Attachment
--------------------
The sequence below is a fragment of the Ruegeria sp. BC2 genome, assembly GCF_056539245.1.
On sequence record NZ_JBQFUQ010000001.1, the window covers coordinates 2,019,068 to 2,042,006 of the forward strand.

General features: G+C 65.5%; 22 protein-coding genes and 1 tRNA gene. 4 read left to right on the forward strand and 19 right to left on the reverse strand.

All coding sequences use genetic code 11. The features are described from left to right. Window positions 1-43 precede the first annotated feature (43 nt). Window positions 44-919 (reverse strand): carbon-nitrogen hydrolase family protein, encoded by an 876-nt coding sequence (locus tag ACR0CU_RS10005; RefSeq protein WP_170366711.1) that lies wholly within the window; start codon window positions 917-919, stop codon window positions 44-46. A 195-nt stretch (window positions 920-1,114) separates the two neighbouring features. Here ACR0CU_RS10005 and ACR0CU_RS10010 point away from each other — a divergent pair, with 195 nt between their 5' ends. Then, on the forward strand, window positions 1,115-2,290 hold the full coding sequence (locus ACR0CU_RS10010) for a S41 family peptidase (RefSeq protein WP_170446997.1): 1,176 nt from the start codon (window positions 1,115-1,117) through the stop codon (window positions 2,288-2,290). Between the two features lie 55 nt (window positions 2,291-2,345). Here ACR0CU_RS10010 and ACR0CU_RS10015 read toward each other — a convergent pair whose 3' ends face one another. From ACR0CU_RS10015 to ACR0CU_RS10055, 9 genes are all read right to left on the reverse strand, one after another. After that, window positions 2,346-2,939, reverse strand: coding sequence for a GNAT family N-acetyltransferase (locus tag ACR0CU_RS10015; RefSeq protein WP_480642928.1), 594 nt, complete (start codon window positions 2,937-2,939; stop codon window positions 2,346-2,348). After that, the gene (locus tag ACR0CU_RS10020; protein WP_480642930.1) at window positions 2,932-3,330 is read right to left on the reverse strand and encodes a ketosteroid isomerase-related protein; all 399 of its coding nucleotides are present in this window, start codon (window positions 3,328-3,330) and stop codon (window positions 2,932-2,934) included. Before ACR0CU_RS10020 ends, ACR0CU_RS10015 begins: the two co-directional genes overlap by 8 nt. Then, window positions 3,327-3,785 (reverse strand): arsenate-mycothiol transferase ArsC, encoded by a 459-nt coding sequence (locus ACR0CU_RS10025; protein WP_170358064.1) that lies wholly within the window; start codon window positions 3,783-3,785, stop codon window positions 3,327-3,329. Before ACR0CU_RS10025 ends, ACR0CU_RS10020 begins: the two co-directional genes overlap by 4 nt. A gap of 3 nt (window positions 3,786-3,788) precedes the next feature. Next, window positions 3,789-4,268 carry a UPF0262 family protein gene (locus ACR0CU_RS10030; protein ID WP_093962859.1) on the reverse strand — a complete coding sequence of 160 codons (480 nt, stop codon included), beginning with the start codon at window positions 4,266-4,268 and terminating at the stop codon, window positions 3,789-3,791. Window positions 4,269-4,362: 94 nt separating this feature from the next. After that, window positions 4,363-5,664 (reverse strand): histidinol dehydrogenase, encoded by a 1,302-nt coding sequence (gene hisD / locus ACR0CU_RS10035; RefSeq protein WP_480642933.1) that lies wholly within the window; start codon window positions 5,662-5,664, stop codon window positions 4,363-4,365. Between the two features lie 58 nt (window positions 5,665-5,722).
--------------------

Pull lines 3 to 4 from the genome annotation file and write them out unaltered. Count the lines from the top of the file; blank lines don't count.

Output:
General features: G+C 65.5%; 22 protein-coding genes and 1 tRNA gene. 4 read left to right on the forward strand and 19 right to left on the reverse strand.

All coding sequences use genetic code 11. The features are described from left to right. Window positions 1-43 precede the first annotated feature (43 nt). Window positions 44-919 (reverse strand): carbon-nitrogen hydrolase family protein, encoded by an 876-nt coding sequence (locus tag ACR0CU_RS10005; RefSeq protein WP_170366711.1) that lies wholly within the window; start codon window positions 917-919, stop codon window positions 44-46. A 195-nt stretch (window positions 920-1,114) separates the two neighbouring features. Here ACR0CU_RS10005 and ACR0CU_RS10010 point away from each other — a divergent pair, with 195 nt between their 5' ends. Then, on the forward strand, window positions 1,115-2,290 hold the full coding sequence (locus ACR0CU_RS10010) for a S41 family peptidase (RefSeq protein WP_170446997.1): 1,176 nt from the start codon (window positions 1,115-1,117) through the stop codon (window positions 2,288-2,290). Between the two features lie 55 nt (window positions 2,291-2,345). Here ACR0CU_RS10010 and ACR0CU_RS10015 read toward each other — a convergent pair whose 3' ends face one another. From ACR0CU_RS10015 to ACR0CU_RS10055, 9 genes are all read right to left on the reverse strand, one after another. After that, window positions 2,346-2,939, reverse strand: coding sequence for a GNAT family N-acetyltransferase (locus tag ACR0CU_RS10015; RefSeq protein WP_480642928.1), 594 nt, complete (start codon window positions 2,937-2,939; stop codon window positions 2,346-2,348). After that, the gene (locus tag ACR0CU_RS10020; protein WP_480642930.1) at window positions 2,932-3,330 is read right to left on the reverse strand and encodes a ketosteroid isomerase-related protein; all 399 of its coding nucleotides are present in this window, start codon (window positions 3,328-3,330) and stop codon (window positions 2,932-2,934) included. Before ACR0CU_RS10020 ends, ACR0CU_RS10015 begins: the two co-directional genes overlap by 8 nt. Then, window positions 3,327-3,785 (reverse strand): arsenate-mycothiol transferase ArsC, encoded by a 459-nt coding sequence (locus ACR0CU_RS10025; protein WP_170358064.1) that lies wholly within the window; start codon window positions 3,783-3,785, stop codon window positions 3,327-3,329. Before ACR0CU_RS10025 ends, ACR0CU_RS10020 begins: the two co-directional genes overlap by 4 nt. A gap of 3 nt (window positions 3,786-3,788) precedes the next feature. Next, window positions 3,789-4,268 carry a UPF0262 family protein gene (locus ACR0CU_RS10030; protein ID WP_093962859.1) on the reverse strand — a complete coding sequence of 160 codons (480 nt, stop codon included), beginning with the start codon at window positions 4,266-4,268 and terminating at the stop codon, window positions 3,789-3,791. Window positions 4,269-4,362: 94 nt separating this feature from the next. After that, window positions 4,363-5,664 (reverse strand): histidinol dehydrogenase, encoded by a 1,302-nt coding sequence (gene hisD / locus ACR0CU_RS10035; RefSeq protein WP_480642933.1) that lies wholly within the window; start codon window positions 5,662-5,664, stop codon window positions 4,363-4,365. Between the two features lie 58 nt (window positions 5,665-5,722).